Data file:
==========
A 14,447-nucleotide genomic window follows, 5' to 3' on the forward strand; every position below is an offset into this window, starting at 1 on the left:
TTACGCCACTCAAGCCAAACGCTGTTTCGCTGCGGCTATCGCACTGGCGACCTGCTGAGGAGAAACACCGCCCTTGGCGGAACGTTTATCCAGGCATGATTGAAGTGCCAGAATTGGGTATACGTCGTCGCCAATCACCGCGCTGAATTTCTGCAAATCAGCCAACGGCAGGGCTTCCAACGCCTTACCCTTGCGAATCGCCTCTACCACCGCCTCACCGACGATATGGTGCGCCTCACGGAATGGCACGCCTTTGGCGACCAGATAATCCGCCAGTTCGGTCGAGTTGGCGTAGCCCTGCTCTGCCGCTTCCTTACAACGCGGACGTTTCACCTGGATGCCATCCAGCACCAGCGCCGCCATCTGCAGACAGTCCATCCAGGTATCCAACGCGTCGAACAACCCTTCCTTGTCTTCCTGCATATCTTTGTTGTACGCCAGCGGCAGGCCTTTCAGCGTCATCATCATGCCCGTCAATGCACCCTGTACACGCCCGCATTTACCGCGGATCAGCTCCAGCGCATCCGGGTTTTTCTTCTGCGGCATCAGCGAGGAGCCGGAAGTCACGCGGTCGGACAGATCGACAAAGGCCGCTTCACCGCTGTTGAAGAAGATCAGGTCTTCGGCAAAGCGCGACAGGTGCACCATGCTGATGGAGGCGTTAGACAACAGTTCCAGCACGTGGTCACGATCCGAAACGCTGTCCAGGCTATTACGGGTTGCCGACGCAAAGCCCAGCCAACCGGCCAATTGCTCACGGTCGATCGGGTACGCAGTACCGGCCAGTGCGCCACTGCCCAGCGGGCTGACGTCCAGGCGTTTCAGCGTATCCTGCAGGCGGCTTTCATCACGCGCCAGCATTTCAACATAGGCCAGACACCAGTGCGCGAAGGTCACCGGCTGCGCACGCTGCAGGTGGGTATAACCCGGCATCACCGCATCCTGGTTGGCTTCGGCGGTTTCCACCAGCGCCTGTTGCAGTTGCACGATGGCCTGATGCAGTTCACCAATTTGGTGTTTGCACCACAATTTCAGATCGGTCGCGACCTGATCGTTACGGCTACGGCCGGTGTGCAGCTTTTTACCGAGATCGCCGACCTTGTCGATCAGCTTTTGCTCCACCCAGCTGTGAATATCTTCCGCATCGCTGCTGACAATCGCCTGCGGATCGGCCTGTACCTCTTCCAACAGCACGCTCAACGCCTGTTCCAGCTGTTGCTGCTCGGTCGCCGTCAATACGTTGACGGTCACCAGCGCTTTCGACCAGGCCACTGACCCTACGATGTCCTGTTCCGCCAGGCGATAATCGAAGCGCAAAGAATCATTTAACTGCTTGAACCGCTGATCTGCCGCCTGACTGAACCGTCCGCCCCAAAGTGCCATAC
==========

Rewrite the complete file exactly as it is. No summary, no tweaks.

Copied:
A 14,447-nucleotide genomic window follows, 5' to 3' on the forward strand; every position below is an offset into this window, starting at 1 on the left:
TTACGCCACTCAAGCCAAACGCTGTTTCGCTGCGGCTATCGCACTGGCGACCTGCTGAGGAGAAACACCGCCCTTGGCGGAACGTTTATCCAGGCATGATTGAAGTGCCAGAATTGGGTATACGTCGTCGCCAATCACCGCGCTGAATTTCTGCAAATCAGCCAACGGCAGGGCTTCCAACGCCTTACCCTTGCGAATCGCCTCTACCACCGCCTCACCGACGATATGGTGCGCCTCACGGAATGGCACGCCTTTGGCGACCAGATAATCCGCCAGTTCGGTCGAGTTGGCGTAGCCCTGCTCTGCCGCTTCCTTACAACGCGGACGTTTCACCTGGATGCCATCCAGCACCAGCGCCGCCATCTGCAGACAGTCCATCCAGGTATCCAACGCGTCGAACAACCCTTCCTTGTCTTCCTGCATATCTTTGTTGTACGCCAGCGGCAGGCCTTTCAGCGTCATCATCATGCCCGTCAATGCACCCTGTACACGCCCGCATTTACCGCGGATCAGCTCCAGCGCATCCGGGTTTTTCTTCTGCGGCATCAGCGAGGAGCCGGAAGTCACGCGGTCGGACAGATCGACAAAGGCCGCTTCACCGCTGTTGAAGAAGATCAGGTCTTCGGCAAAGCGCGACAGGTGCACCATGCTGATGGAGGCGTTAGACAACAGTTCCAGCACGTGGTCACGATCCGAAACGCTGTCCAGGCTATTACGGGTTGCCGACGCAAAGCCCAGCCAACCGGCCAATTGCTCACGGTCGATCGGGTACGCAGTACCGGCCAGTGCGCCACTGCCCAGCGGGCTGACGTCCAGGCGTTTCAGCGTATCCTGCAGGCGGCTTTCATCACGCGCCAGCATTTCAACATAGGCCAGACACCAGTGCGCGAAGGTCACCGGCTGCGCACGCTGCAGGTGGGTATAACCCGGCATCACCGCATCCTGGTTGGCTTCGGCGGTTTCCACCAGCGCCTGTTGCAGTTGCACGATGGCCTGATGCAGTTCACCAATTTGGTGTTTGCACCACAATTTCAGATCGGTCGCGACCTGATCGTTACGGCTACGGCCGGTGTGCAGCTTTTTACCGAGATCGCCGACCTTGTCGATCAGCTTTTGCTCCACCCAGCTGTGAATATCTTCCGCATCGCTGCTGACAATCGCCTGCGGATCGGCCTGTACCTCTTCCAACAGCACGCTCAACGCCTGTTCCAGCTGTTGCTGCTCGGTCGCCGTCAATACGTTGACGGTCACCAGCGCTTTCGACCAGGCCACTGACCCTACGATGTCCTGTTCCGCCAGGCGATAATCGAAGCGCAAAGAATCATTTAACTGCTTGAACCGCTGATCTGCCGCCTGACTGAACCGTCCGCCCCAAAGTGCCATAC